Defining Shock and Preshock for Mortality Risk Stratification in Cardiac Intensive Care Unit Patients

Jacob C. Jentzer, Barry Burstein, Sean Van Diepen, Joseph Murphy, David R. Holmes, Malcolm R. Bell, Gregory W. Barsness, Timothy D. Henry, Venu Menon, Charanjit S. Rihal, Srihari S. Naidu, David A. Baran

Research output: Contribution to journalArticlepeer-review


Background: Previous studies have defined preshock as isolated hypotension or isolated hypoperfusion, whereas shock has been variably defined as hypoperfusion with or without hypotension. We aimed to evaluate the mortality risk associated with hypotension and hypoperfusion at the time of admission in a cardiac intensive care unit population. Methods: We analyzed Mayo Clinic cardiac intensive care unit patients admitted between 2007 and 2015. Hypotension was defined as systolic blood pressure <90 mm Hg or mean arterial pressure <60 mm Hg, and hypoperfusion as admission lactate >2 mmol/L, oliguria, or rising creatinine. Associations between hypotension and hypoperfusion with hospital mortality were estimated using multivariable logistic regression. Results: Among 10 004 patients with a median age of 69 years, 43.1% had acute coronary syndrome, and 46.1% had heart failure. Isolated hypotension was present in 16.7%, isolated hypoperfusion in 15.3%, and 8.7% had both hypotension and hypoperfusion. Stepwise increases in hospital mortality were observed with hypotension and hypoperfusion compared with neither hypotension nor hypoperfusion (3.3%; all P<0.001): Isolated hypotension, 9.3% (adjusted odds ratio, 1.7 [95% CI, 1.4-2.2]); isolated hypoperfusion, 17.2% (adjusted odds ratio, 2.3 [95% CI, 1.9-3.0]); both hypotension and hypoperfusion, 33.8% (adjusted odds ratio, 2.8 [95% CI, 2.1-3.6]). Adjusted hospital mortality in patients with isolated hypoperfusion was higher than in patients with isolated hypotension (P=0.02) and not significant different from patients with both hypotension and hypoperfusion (P=0.18). Conclusions: Hypotension and hypoperfusion are both associated with increased mortality in cardiac intensive care unit patients. Hospital mortality is higher with isolated hypoperfusion or concomitant hypotension and hypoperfusion (classic shock). We contend that preshock should refer to isolated hypotension without hypoperfusion, while patients with hypoperfusion can be considered to have shock, irrespective of blood pressure.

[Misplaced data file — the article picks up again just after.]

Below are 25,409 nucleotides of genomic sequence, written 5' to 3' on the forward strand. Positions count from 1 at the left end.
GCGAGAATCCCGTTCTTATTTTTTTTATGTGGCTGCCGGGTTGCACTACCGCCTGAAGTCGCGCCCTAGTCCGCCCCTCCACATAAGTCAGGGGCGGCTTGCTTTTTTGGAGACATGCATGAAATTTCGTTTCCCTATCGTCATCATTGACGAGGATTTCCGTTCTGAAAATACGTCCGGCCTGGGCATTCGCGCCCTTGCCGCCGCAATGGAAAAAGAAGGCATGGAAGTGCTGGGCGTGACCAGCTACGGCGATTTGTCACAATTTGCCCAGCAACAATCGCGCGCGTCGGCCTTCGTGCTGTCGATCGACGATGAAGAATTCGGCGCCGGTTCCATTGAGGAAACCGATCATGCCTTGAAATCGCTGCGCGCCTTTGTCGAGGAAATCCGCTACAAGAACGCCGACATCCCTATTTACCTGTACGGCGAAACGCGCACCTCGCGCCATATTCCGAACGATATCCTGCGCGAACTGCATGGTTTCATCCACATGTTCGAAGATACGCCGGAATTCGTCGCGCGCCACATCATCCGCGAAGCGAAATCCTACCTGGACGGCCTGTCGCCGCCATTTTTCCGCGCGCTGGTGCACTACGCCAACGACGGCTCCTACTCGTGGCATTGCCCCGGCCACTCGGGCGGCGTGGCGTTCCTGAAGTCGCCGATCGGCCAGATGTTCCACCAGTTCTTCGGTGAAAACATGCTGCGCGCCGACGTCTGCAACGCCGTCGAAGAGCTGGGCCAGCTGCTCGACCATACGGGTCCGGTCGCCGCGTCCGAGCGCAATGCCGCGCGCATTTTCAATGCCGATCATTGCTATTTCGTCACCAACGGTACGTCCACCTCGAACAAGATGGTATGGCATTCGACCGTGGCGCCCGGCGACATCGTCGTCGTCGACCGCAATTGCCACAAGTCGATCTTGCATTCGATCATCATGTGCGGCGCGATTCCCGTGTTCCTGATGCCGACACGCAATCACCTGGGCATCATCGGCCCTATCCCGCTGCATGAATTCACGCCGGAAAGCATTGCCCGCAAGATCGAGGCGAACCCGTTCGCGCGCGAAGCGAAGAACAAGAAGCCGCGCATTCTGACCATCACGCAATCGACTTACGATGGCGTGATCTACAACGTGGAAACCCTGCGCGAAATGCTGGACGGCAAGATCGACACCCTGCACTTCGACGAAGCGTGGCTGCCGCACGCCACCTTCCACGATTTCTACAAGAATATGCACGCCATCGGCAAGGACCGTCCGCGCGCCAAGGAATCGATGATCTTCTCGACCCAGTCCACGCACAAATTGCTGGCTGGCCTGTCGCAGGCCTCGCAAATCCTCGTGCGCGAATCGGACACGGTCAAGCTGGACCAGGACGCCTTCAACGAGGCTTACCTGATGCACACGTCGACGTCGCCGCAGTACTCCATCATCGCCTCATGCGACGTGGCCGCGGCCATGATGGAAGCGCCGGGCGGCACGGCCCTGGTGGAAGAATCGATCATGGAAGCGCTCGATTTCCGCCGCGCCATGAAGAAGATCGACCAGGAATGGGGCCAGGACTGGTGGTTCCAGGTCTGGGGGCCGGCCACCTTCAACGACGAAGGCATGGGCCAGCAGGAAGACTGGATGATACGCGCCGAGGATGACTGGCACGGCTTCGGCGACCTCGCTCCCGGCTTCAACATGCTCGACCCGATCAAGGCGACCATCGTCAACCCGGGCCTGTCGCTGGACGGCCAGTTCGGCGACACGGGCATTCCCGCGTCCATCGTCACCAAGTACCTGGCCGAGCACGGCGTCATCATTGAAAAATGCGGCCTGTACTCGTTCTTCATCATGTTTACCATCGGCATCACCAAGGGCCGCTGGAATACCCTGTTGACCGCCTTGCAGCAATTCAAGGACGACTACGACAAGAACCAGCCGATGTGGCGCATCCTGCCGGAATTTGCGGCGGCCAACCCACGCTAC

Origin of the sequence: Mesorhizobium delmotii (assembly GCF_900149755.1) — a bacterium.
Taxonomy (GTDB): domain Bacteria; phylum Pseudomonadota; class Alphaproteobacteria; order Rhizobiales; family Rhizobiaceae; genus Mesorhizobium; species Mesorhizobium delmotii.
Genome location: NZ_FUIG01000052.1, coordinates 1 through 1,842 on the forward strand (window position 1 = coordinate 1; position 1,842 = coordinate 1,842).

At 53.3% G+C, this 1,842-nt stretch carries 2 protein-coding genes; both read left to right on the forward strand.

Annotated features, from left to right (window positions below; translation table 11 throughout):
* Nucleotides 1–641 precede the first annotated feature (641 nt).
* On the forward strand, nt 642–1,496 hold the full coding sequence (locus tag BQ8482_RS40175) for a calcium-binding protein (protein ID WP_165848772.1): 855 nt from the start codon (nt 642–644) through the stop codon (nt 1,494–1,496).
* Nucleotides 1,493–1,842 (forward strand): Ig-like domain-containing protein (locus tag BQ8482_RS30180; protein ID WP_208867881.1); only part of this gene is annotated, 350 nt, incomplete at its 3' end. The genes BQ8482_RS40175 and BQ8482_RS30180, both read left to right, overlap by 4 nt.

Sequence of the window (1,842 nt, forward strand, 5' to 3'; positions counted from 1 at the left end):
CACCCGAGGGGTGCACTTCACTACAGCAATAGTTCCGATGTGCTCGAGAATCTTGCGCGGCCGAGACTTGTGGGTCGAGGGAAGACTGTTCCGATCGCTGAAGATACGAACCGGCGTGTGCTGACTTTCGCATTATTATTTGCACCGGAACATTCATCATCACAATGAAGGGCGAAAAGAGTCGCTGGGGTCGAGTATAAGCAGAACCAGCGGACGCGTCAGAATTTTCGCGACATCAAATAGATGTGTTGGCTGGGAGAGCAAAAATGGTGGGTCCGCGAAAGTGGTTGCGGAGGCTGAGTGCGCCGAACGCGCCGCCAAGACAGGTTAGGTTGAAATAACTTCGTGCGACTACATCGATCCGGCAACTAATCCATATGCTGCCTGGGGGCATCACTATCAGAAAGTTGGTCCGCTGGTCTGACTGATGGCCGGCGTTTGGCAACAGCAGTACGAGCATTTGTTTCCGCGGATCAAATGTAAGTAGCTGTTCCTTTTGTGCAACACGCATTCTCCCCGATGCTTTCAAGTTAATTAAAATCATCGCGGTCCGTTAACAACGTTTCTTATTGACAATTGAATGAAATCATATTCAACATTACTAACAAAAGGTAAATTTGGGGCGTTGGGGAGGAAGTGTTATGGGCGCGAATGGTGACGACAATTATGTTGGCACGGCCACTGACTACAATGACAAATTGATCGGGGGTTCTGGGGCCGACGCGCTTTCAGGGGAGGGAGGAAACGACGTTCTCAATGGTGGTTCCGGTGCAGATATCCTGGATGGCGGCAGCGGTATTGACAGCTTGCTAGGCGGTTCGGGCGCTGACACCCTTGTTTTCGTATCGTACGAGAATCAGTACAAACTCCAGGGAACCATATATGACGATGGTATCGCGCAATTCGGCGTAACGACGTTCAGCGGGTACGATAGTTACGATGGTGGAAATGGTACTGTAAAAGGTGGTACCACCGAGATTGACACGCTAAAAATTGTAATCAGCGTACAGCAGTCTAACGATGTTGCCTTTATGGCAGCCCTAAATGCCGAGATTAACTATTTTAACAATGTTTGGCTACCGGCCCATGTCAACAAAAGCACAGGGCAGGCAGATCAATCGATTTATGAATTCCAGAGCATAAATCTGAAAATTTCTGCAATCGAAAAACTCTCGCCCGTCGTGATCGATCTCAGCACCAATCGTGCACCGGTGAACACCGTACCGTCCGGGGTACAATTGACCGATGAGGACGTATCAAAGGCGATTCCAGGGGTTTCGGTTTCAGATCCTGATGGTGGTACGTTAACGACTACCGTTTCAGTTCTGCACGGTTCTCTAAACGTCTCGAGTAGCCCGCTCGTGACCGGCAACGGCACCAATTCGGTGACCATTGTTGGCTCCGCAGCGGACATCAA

Original languageEnglish (US)
Article numbere007678
JournalCirculation: Heart Failure
StatePublished - Jan 1 2021


  • heart failure
  • hospital mortality
  • hypotension
  • intensive care unit
  • shock

ASJC Scopus subject areas

  • Cardiology and Cardiovascular Medicine


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